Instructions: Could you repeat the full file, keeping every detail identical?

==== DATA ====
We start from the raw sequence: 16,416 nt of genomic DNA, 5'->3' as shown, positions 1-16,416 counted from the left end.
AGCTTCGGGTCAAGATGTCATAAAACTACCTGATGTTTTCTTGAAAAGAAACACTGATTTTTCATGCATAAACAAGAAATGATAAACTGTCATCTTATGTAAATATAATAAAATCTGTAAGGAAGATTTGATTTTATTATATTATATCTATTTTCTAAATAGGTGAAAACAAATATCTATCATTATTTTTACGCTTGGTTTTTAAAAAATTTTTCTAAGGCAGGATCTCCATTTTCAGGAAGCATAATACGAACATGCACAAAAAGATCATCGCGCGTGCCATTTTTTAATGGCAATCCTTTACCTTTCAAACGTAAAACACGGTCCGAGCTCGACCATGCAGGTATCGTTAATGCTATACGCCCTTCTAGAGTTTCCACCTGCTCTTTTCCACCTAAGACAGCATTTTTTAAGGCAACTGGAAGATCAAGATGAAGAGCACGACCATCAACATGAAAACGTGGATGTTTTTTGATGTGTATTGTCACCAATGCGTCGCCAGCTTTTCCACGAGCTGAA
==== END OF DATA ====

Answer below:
We start from the raw sequence: 16,416 nt of genomic DNA, 5'->3' as shown, positions 1-16,416 counted from the left end.
AGCTTCGGGTCAAGATGTCATAAAACTACCTGATGTTTTCTTGAAAAGAAACACTGATTTTTCATGCATAAACAAGAAATGATAAACTGTCATCTTATGTAAATATAATAAAATCTGTAAGGAAGATTTGATTTTATTATATTATATCTATTTTCTAAATAGGTGAAAACAAATATCTATCATTATTTTTACGCTTGGTTTTTAAAAAATTTTTCTAAGGCAGGATCTCCATTTTCAGGAAGCATAATACGAACATGCACAAAAAGATCATCGCGCGTGCCATTTTTTAATGGCAATCCTTTACCTTTCAAACGTAAAACACGGTCCGAGCTCGACCATGCAGGTATCGTTAATGCTATACGCCCTTCTAGAGTTTCCACCTGCTCTTTTCCACCTAAGACAGCATTTTTTAAGGCAACTGGAAGATCAAGATGAAGAGCACGACCATCAACATGAAAACGTGGATGTTTTTTGATGTGTATTGTCACCAATGCGTCGCCAGCTTTTCCACGAGCTGAA